Storing Your Nicotine Solution

Storing Your Nicotine Solution

We’ll admit, nicotine ‘aint cheap. Next to your flavoring compounds, nicotine solution is likely the most expensive component of your DIY mixing. Why let it go to waste? While the shelf-life of your solution may vary depending on a multitude of factors (to be explained in a few), there are 3 variables you can help to mitigate oxidation, thus preserving your precious nicotine from unwanted oxidation and hydration.

Without getting heavy into oxidation chemistry, let’s simplify by saying that these three buggers accelerate the oxidation of nicotine in your solution to its nicotine oxides. Not necessarily dangerous for inhalation (as all solution possesses this to some degree), however it will add to the commonly seen brownish/yellowish (/sometimes pinkish) hue, rank-wet-dog (pyridine) smell, and peppery taste. Sounds delicious? Ew (Shout-out Jimmy Fallon). These factors are evident of an oxidized nicotine solution, whether kept out of proper storage conditions, or preformulated and not fresh for use.



1)     Oxygen     2)     UV Light     3)     Heat


1) Oxygen is pesky. It easily solvates into solution by shaking, and will flood any container when uncapped and exposed to the atmosphere. It is everywhere in out atmosphere, thus is pretty difficult to isolate from your nicotine. However a wee bit isn’t going to degrade the solution. Naturally you will need to shake your solution, uncap for use, and recap. Although you can MINIMIZE this process! Consider dividing a 500mL bottle into x4 125mL bottles in order to limit oxygen exposure. With only 125mL exposed at one time, 375mL remain properly capped and stored from excessive oxygen. This is our thought process behind the Nude ARMOR argon-purged nicotine base.

2) UV light is a much easier variable to stamp out. Cobalt or amber tinted storage solutions block the UV-range of light from entering a storage bottle. An even easier solution is to place out of all rays of light… say… a freezer? Which leads us to #3:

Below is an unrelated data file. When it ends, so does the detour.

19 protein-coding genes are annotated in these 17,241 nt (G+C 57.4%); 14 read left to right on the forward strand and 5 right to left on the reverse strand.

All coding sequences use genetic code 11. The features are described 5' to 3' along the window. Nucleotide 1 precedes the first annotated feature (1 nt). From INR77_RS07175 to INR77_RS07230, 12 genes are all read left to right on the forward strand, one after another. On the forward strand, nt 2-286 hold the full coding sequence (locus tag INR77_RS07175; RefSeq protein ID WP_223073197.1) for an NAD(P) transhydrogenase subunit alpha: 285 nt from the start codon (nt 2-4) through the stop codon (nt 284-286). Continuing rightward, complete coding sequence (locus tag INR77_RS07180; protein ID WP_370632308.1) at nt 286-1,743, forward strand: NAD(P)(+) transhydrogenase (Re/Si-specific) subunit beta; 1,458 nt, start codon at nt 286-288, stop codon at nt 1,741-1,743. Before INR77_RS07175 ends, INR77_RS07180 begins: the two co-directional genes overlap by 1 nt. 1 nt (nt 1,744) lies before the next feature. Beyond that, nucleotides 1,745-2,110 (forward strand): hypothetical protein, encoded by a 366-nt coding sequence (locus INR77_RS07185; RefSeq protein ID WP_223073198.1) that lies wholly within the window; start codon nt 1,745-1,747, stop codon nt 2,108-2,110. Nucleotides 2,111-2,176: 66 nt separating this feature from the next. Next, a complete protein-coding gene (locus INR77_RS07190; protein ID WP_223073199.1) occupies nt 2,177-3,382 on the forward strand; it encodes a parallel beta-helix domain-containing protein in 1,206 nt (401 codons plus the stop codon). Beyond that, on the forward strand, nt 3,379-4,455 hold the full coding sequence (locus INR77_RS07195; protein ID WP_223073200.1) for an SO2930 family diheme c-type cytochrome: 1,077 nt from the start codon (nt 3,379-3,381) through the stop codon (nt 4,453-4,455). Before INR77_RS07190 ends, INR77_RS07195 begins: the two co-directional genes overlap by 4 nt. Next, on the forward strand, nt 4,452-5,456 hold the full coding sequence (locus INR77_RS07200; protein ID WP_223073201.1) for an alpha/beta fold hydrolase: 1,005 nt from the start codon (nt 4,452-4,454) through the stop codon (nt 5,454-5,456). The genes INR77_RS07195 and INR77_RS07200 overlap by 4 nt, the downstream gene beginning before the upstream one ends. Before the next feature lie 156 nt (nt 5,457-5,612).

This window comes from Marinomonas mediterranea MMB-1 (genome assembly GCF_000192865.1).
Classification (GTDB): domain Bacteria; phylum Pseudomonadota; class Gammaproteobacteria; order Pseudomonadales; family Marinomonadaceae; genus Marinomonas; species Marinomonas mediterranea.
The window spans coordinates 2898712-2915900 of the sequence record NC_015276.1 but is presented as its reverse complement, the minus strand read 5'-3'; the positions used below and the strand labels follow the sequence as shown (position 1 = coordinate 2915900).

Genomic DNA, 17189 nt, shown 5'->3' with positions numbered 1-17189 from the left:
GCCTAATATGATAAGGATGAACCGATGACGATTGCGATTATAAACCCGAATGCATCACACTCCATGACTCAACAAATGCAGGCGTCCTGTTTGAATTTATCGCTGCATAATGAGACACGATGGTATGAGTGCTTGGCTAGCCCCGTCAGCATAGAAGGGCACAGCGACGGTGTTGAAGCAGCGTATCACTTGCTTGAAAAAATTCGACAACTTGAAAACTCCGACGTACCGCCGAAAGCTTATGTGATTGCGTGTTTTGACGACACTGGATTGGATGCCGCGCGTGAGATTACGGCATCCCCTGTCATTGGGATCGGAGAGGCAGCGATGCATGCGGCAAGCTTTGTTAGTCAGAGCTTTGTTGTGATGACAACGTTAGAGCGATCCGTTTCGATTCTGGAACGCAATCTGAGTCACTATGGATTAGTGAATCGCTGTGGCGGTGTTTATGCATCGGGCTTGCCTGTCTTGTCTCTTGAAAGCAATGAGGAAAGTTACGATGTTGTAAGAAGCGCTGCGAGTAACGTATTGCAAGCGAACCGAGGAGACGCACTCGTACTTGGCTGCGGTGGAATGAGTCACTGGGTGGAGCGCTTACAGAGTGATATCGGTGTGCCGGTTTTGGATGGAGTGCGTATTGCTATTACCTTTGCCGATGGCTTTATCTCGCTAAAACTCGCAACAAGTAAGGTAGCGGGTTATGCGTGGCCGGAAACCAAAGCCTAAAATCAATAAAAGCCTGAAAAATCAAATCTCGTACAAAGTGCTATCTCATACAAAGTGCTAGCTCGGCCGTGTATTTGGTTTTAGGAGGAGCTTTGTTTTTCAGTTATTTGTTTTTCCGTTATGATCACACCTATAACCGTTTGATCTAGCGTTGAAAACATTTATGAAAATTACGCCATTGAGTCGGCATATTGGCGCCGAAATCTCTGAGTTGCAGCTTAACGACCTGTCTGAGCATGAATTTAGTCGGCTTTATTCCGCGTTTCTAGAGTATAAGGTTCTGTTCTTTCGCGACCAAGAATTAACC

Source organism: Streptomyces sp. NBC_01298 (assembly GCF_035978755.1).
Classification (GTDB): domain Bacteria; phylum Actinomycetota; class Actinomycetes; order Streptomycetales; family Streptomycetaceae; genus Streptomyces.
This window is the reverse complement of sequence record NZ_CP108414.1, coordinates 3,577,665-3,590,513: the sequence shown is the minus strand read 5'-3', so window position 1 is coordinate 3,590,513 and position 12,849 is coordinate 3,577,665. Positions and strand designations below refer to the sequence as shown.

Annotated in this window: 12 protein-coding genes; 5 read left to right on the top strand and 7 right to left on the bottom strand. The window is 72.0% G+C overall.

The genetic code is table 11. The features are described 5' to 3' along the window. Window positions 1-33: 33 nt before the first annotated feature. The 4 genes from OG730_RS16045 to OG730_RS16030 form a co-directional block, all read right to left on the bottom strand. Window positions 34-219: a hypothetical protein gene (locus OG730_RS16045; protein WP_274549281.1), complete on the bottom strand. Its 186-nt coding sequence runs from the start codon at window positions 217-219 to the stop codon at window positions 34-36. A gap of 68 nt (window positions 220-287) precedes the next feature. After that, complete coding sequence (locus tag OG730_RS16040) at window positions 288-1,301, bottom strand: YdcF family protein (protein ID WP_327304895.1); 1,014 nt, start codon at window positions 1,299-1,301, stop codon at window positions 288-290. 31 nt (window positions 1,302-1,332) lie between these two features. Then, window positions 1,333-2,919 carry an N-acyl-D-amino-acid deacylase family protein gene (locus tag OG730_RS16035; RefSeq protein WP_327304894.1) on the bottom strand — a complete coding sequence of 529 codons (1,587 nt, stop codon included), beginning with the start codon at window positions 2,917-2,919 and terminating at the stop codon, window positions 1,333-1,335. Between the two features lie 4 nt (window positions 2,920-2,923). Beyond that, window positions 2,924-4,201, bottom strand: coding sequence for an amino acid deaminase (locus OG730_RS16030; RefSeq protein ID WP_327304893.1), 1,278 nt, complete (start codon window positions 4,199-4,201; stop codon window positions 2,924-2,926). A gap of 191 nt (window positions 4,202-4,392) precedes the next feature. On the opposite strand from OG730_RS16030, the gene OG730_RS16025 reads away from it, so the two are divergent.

3) What is this exotic piece of lab equipment you call a freezer? PLEASE PLEASE PLEASE make sure that your freezer is not accessed by children if storing your nicotine solution. Lock if necessary. Temperature is always a catalyst to reactions, and in this case (bad joke time):


Pink Floyd voice screams in – “WE DON’T NEED NO… OXIDATION…”

Cue awesome guitar:  brow brow brow …..

Pink Floyd voice screams in – “WE DON’T NEED NO LIGHT FSHO……….”

Cue awesome guitar:  brow brow brow …..

Everyone’s voice screams in – “Just put your nic behind that, LOCKED freezer wall.”


Few last points to cover – shelf-life varies largely by nicotine strength, as well as PG/VG ratio. Higher nicotine strengths will possess more nicotine molecules, less likely to be completely solvated by their carrier (PG/VG). Put simply – 100mg/mL formulations will keep for less time than a 24mg/mL formulation. PG is also a much better solvent for this purpose – it has an extremely low viscosity, will dissipate dispersed oxygen bubbles quickly (say that 4 times fast!), and has a longer shelf-life chemically (2 years from DOM, vs. VG – 1 year). Thus some may only see a short shelf-life for a 100mg/mL solution kept on a shelf compared to a 24mg/mL solution kept in multiple frozen aliquots. Remember, nicotine solution solvated in wither PG or VG WILL NOT FREEZE!


A few other points to cover – if storing your nicotine solution for longer than 6 weeks, please do transfer your solution into a glass bottle for prolonged storage (Remember – amber/cobalt!). Some plastics will not provide a complete vapor barrier against outside atmosphere and thus can leak over time. In addition, some LDPE plastics are known to have such a low density as to allow for other medium-sized molecules to migrate through the plastic wall. Not such a good thing to happen when a glass bottle would have solved all problems!


We at Nude Nicotine have cryogenically frozen pure, 100mg/mL, 24mg/mL, and 6mg/mL concentrations a while back (~8mo ago as of 9/14) which show minimal degradation. It is possible to store your solution for some time without a worry! Just keep the oxygen, UV light, and heat at bay 

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